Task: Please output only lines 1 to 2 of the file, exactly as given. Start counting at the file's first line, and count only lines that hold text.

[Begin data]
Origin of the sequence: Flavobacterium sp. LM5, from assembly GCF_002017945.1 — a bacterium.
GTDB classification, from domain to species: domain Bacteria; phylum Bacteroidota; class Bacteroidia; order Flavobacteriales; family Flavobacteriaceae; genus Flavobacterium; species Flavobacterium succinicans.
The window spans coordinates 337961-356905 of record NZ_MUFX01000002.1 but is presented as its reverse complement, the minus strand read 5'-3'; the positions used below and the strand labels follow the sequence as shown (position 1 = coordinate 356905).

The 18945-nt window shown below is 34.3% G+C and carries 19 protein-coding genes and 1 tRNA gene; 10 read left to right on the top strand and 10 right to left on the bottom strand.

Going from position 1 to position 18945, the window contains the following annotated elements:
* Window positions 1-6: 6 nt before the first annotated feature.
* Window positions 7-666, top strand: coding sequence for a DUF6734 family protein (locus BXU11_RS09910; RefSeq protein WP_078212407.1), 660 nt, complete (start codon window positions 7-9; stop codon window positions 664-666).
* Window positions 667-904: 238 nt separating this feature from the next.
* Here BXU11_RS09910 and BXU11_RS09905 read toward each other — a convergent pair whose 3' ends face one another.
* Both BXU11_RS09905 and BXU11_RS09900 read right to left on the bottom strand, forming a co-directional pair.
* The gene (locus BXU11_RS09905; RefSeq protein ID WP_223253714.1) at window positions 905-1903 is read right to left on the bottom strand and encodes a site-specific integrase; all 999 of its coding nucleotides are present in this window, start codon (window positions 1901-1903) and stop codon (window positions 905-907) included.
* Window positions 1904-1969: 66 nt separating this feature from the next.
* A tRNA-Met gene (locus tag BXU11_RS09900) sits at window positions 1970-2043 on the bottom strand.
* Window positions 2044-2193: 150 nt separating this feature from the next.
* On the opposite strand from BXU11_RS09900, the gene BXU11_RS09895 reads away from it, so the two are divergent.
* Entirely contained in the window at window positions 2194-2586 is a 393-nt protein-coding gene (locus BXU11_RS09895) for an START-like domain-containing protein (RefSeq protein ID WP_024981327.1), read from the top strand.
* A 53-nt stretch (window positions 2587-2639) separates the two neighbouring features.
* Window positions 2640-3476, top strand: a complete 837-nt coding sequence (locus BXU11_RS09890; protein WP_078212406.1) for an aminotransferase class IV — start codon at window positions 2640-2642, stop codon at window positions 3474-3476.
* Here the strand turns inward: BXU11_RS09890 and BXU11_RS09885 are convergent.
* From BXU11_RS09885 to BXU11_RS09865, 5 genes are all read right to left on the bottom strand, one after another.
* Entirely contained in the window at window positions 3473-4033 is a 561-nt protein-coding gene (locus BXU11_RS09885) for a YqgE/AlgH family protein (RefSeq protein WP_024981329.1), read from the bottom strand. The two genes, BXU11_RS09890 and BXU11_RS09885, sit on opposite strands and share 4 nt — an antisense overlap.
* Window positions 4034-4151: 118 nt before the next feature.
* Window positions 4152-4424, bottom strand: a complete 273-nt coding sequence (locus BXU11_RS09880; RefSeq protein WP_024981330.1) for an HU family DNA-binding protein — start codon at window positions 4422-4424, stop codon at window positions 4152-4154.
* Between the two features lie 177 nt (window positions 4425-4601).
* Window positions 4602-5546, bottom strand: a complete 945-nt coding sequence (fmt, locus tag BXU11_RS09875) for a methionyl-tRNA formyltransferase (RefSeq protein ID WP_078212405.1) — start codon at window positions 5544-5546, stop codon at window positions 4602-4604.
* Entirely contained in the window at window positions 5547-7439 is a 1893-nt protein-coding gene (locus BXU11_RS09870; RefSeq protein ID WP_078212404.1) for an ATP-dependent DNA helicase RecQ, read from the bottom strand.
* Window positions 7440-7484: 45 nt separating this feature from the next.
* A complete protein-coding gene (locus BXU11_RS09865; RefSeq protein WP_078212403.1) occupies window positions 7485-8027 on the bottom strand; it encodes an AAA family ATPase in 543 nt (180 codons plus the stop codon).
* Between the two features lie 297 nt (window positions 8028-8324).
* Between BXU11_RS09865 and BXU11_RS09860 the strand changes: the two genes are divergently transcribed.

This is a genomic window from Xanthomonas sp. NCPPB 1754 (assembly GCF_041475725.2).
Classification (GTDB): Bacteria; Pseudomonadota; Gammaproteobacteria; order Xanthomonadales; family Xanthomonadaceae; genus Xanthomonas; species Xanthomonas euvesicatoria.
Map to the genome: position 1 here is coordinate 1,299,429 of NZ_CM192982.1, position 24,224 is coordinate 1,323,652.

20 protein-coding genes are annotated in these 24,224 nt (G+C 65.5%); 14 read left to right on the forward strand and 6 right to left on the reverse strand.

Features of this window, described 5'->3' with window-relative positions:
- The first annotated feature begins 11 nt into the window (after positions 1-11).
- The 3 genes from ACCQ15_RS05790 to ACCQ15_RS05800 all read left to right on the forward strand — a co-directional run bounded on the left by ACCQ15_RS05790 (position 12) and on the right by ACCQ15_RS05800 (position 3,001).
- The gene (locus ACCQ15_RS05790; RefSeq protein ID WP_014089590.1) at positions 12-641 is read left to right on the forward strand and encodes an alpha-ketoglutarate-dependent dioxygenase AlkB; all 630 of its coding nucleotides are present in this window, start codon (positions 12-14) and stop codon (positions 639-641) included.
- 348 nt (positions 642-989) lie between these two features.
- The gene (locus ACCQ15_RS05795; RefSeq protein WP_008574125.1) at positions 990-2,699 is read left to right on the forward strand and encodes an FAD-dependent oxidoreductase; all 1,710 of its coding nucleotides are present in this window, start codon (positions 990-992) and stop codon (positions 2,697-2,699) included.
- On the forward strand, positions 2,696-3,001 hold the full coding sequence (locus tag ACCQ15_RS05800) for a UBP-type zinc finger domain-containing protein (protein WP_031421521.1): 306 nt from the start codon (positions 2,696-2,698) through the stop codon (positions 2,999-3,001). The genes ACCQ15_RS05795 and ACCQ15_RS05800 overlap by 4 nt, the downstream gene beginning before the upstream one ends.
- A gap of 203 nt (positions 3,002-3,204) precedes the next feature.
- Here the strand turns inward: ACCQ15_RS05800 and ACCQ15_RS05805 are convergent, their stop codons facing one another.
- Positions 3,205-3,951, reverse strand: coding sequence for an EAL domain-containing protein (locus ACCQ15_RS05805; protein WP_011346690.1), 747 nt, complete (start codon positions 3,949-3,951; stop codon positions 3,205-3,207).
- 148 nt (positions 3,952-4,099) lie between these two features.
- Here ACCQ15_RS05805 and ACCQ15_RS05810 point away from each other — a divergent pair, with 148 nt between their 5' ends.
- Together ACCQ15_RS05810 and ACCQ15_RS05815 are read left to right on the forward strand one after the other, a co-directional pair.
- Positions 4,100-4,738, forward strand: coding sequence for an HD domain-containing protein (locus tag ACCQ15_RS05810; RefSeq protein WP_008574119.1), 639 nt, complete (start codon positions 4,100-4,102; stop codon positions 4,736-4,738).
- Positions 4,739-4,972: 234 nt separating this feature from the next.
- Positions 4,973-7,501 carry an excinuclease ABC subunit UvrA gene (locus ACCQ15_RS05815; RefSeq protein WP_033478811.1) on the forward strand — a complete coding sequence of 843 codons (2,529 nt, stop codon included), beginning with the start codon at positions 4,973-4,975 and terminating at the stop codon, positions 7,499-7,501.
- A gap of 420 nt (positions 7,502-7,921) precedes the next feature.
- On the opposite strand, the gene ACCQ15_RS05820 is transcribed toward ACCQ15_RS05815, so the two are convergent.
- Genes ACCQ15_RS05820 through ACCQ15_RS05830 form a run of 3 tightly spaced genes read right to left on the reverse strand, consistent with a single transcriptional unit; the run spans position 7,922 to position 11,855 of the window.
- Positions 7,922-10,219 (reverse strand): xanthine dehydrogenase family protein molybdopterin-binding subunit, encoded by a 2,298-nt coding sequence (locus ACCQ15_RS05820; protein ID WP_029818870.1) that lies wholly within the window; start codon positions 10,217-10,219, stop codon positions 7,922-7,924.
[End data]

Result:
Origin of the sequence: Flavobacterium sp. LM5, from assembly GCF_002017945.1 — a bacterium.
GTDB classification, from domain to species: domain Bacteria; phylum Bacteroidota; class Bacteroidia; order Flavobacteriales; family Flavobacteriaceae; genus Flavobacterium; species Flavobacterium succinicans.